The entire point of "given enough eyeballs" is that the eyeballs belong to competent programmers who are engaged in modifying the code, or at least developing an understanding of the code with the intent of modifying it.
The equivalent would be having a great many qualified marketers work collaboratively. I'm sure you have some, but no so many that "many eyes" applies.
Many eyes with no concept of marketing principles would work on a marketing problem about as well as a roomful of monkeys do at typing out Shakespeare.
Posted May 11, 2013 11:34 UTC (Sat) by rcweir (guest, #48888)
Of course the people filling out the survey are not the competent designers. They represent the target market for the logo, the end users. The people looking at the feedback from the survey are the competent designers. They appreciate the feedback and the comments they received from users in our target market. It is one source of information that feeds into the process, but not the only one.
Of course your analogy is flawed since we're not asking your "monkeys" or (whatever you want to compare open source users to today) to design a logo, or write play. We're only looking for feedback from the very group of people to whom the logo is targeted. Think of it as feedback and part of iterative design. Those familiar with User Centered Design would understand this best. But the concept is not difficult.
Posted May 12, 2013 18:00 UTC (Sun) by shmget (subscriber, #58347)
Btw: to quote yourself, schooling a aoo volunteer:
"But it does mean that we need to be careful
that what we say is accurate and described correctly. It is like how
we're careful to talk about "50 million downloads" and not "50 million
users'. Other projects don't take that care and conflate downloads
and users. I seek a higher standard."
so... Do as I say not as I do ?
Posted May 12, 2013 18:35 UTC (Sun) by rcweir (guest, #48888)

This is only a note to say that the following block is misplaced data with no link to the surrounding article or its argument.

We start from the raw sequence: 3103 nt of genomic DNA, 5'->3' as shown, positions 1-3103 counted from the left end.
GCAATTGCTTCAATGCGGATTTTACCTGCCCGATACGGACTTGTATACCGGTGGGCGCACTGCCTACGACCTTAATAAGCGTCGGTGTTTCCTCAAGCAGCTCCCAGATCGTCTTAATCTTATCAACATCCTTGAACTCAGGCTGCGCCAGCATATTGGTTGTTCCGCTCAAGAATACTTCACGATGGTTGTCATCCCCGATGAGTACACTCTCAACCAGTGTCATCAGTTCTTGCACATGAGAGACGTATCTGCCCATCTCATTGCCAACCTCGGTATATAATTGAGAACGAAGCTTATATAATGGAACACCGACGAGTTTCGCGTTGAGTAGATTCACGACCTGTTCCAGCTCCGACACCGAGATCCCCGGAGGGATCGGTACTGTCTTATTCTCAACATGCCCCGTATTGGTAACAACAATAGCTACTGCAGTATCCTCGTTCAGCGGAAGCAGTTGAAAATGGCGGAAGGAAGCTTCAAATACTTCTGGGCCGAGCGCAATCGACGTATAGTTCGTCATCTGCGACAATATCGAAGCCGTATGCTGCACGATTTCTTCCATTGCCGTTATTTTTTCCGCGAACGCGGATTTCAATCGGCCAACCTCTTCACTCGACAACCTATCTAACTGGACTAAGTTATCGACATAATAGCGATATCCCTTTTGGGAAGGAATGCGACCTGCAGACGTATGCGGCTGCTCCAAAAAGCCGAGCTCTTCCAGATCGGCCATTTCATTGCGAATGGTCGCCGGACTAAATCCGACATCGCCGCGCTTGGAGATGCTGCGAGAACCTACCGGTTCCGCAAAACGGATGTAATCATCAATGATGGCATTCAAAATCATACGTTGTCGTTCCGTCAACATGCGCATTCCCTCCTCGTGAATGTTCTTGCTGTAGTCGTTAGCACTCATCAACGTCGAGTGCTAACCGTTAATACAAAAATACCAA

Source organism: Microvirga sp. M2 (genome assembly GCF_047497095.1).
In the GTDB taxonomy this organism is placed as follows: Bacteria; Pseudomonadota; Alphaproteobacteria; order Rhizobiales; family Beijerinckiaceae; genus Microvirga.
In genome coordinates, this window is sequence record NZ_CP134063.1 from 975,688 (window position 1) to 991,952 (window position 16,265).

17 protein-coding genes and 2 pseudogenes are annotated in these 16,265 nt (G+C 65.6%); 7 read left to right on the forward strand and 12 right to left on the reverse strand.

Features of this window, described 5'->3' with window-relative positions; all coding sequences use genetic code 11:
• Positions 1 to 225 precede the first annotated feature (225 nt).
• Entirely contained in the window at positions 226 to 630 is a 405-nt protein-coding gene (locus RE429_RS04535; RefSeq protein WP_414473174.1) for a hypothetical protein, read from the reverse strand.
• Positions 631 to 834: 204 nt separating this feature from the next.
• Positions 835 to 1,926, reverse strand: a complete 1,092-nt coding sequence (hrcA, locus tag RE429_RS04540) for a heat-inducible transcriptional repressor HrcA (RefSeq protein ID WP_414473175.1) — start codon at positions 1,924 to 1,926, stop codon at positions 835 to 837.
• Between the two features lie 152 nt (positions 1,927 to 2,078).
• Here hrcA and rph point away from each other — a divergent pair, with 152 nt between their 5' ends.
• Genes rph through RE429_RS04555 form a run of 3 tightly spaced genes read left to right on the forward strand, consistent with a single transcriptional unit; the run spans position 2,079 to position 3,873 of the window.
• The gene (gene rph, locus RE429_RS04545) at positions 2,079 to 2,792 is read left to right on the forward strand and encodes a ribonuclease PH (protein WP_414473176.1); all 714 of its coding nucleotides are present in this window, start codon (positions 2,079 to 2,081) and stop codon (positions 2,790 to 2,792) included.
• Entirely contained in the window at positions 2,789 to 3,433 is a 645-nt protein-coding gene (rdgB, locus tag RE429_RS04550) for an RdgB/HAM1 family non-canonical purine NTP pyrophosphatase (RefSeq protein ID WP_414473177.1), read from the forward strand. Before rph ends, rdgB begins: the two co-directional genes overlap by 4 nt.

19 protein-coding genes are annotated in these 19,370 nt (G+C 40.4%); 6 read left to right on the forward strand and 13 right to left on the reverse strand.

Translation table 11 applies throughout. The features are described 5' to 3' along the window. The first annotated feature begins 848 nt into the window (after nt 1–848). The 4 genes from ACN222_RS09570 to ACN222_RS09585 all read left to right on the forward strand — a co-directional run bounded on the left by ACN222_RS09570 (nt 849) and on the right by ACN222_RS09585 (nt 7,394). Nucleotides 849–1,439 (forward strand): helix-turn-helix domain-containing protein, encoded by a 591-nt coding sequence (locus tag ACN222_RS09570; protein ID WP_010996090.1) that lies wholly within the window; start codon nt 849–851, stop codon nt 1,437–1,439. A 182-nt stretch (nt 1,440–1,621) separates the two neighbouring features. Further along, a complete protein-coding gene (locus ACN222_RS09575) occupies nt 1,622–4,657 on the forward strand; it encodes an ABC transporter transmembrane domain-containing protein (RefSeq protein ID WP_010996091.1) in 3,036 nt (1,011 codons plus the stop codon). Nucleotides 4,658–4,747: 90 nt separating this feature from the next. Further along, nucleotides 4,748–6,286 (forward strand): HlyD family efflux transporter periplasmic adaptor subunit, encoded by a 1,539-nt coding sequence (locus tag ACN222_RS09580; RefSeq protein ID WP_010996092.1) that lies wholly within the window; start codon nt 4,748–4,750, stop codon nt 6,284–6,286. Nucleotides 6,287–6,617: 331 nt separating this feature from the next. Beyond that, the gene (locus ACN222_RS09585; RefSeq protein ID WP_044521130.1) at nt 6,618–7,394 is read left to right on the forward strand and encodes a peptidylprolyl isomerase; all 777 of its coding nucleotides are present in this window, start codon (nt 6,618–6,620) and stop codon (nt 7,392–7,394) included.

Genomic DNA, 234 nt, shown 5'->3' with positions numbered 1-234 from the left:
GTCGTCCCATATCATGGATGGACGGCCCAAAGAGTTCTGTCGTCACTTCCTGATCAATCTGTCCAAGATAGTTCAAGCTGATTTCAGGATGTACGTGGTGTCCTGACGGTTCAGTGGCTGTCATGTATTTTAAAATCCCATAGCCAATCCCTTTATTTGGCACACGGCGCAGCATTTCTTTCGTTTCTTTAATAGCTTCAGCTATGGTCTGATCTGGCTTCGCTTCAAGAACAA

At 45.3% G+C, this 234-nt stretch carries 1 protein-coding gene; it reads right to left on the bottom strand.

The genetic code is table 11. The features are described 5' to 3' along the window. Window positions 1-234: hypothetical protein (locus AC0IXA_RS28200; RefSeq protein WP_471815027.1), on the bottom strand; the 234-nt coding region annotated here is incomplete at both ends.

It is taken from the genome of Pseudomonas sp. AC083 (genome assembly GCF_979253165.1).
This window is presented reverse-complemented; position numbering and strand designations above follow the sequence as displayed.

Posted May 12, 2013 18:46 UTC (Sun) by shmget (subscriber, #58347)
oh really? so your users never upgrade, ever ?
none of you users downloaded 3.3 then 3.4 then 3.4.1 ? interesting...
" This is a subtle distinction, so I'm not surprised you are confused about this. "
So subtle that it is in fact complete bull.
Posted May 12, 2013 18:55 UTC (Sun) by rcweir (guest, #48888)
You're better than this, Norbert. If you have a point to make, why don't you try making it, rather than just trying to score cheap points? A word of advice: When you treat your opponent as if he has no intelligence and just go for cheap rhetorical points you also insult the reader. Try to rebut your opponent's strongest arguments, not attack their typographical errors. Otherwise you look petty, and the reader will think that you have no arguments, or ideas, of your own.
Posted May 12, 2013 19:25 UTC (Sun) by shmget (subscriber, #58347)
You did not argue the context, you argued that I was too dumb to grasp the subtlety of the English language.
"You're better than this, Norbert."
I appreciate the condescending compliment, Robert, but it is not like we've met or anything...
"When you treat your opponent as if he has no intelligence and just go for cheap rhetorical points you also insult the reader. "
Hear, Hear.... if only you would heed your own advice...
But rest assured, I do not, by any means, think you lack intelligence; I am merely offended by the amount of bull you think you can get away with.